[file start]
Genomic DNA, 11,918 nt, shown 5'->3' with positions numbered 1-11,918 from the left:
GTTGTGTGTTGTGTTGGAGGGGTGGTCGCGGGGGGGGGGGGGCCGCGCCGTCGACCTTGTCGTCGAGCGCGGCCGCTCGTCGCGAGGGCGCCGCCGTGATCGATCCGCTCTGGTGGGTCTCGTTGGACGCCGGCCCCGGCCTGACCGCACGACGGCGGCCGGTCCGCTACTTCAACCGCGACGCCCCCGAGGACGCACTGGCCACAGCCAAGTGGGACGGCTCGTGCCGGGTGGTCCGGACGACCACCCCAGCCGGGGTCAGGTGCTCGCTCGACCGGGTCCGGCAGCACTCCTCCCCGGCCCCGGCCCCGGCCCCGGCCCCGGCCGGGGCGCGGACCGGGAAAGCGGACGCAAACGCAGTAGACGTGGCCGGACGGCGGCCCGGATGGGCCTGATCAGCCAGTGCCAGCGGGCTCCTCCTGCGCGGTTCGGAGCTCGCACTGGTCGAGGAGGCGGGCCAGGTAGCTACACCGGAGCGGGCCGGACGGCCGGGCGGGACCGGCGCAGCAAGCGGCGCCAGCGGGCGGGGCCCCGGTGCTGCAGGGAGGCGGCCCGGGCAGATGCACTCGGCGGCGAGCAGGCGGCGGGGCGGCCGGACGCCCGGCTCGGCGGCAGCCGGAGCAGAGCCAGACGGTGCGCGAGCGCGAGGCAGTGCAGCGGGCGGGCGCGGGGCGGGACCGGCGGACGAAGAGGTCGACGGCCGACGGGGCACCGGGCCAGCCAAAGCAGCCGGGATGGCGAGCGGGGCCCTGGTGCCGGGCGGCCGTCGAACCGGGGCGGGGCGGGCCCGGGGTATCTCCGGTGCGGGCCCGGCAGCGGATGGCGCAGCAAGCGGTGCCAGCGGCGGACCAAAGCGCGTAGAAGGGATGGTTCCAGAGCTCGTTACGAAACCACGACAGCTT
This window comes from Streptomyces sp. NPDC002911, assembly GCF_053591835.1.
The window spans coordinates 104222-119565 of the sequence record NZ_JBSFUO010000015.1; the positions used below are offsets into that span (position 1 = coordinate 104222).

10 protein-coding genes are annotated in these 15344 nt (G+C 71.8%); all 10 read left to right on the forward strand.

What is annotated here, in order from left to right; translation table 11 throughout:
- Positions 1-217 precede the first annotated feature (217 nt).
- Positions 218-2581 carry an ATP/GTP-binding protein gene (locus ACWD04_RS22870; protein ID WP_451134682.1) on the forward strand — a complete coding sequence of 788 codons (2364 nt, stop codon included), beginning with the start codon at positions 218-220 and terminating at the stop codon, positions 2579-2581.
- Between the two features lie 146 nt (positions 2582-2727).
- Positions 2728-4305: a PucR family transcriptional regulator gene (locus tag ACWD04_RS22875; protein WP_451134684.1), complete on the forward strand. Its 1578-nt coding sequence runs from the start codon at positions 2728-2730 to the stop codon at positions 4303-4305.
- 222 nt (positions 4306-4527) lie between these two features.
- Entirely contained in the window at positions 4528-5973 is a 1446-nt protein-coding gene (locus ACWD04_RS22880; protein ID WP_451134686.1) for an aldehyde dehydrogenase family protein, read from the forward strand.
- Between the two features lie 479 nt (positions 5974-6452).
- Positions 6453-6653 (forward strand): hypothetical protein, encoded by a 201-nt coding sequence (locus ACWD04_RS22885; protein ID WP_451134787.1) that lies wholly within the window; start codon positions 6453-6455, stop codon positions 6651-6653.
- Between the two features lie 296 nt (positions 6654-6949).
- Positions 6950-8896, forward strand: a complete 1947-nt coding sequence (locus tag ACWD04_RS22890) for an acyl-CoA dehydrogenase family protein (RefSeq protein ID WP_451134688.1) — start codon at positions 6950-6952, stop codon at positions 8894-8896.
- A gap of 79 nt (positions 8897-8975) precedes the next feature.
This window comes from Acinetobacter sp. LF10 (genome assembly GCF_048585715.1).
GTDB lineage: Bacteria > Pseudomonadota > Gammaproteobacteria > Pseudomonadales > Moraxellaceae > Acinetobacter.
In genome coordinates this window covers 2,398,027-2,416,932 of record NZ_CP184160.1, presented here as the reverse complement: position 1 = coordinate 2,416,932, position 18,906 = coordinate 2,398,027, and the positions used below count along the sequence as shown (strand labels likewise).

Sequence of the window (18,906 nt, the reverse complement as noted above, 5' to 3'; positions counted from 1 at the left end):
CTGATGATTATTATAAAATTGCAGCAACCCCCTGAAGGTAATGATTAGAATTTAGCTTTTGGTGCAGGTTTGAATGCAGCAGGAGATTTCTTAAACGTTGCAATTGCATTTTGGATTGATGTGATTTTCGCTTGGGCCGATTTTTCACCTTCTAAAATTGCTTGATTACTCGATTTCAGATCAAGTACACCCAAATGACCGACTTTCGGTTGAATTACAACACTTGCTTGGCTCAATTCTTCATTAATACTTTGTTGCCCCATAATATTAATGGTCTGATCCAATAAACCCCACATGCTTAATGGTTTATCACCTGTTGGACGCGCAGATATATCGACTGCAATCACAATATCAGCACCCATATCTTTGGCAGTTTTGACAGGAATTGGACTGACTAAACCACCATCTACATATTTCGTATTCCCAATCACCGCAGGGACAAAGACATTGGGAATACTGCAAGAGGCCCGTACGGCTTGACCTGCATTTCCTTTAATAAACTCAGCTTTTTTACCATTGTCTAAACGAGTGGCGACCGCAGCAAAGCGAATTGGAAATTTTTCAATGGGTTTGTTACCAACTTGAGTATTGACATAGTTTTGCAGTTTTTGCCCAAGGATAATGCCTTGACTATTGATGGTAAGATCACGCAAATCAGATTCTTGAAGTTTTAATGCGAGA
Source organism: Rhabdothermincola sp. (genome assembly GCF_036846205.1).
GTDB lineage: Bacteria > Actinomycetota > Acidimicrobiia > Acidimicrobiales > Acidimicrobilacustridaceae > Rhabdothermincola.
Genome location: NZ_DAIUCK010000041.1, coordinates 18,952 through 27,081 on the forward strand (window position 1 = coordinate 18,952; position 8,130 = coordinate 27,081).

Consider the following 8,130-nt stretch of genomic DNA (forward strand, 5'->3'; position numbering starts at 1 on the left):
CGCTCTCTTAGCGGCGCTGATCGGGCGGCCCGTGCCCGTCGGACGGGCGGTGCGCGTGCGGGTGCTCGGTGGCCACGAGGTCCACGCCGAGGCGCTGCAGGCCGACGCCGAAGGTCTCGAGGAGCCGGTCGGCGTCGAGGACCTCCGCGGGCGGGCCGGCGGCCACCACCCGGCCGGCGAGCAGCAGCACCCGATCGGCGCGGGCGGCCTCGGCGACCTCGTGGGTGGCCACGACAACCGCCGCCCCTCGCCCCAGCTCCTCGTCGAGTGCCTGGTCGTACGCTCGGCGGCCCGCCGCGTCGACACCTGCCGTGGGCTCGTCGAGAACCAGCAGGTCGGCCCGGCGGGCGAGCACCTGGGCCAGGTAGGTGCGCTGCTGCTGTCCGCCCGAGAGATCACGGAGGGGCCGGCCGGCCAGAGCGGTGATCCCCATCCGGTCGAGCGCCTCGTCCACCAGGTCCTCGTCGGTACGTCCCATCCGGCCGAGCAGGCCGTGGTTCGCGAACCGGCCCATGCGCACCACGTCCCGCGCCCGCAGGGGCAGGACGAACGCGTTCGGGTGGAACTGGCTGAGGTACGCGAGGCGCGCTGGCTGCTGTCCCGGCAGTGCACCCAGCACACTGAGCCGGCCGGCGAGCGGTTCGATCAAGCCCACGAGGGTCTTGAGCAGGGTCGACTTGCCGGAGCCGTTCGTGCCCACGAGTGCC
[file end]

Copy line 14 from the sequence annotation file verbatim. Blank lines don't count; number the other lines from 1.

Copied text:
- Positions 6453-6653 (forward strand): hypothetical protein, encoded by a 201-nt coding sequence (locus ACWD04_RS22885; protein ID WP_451134787.1) that lies wholly within the window; start codon positions 6453-6455, stop codon positions 6651-6653.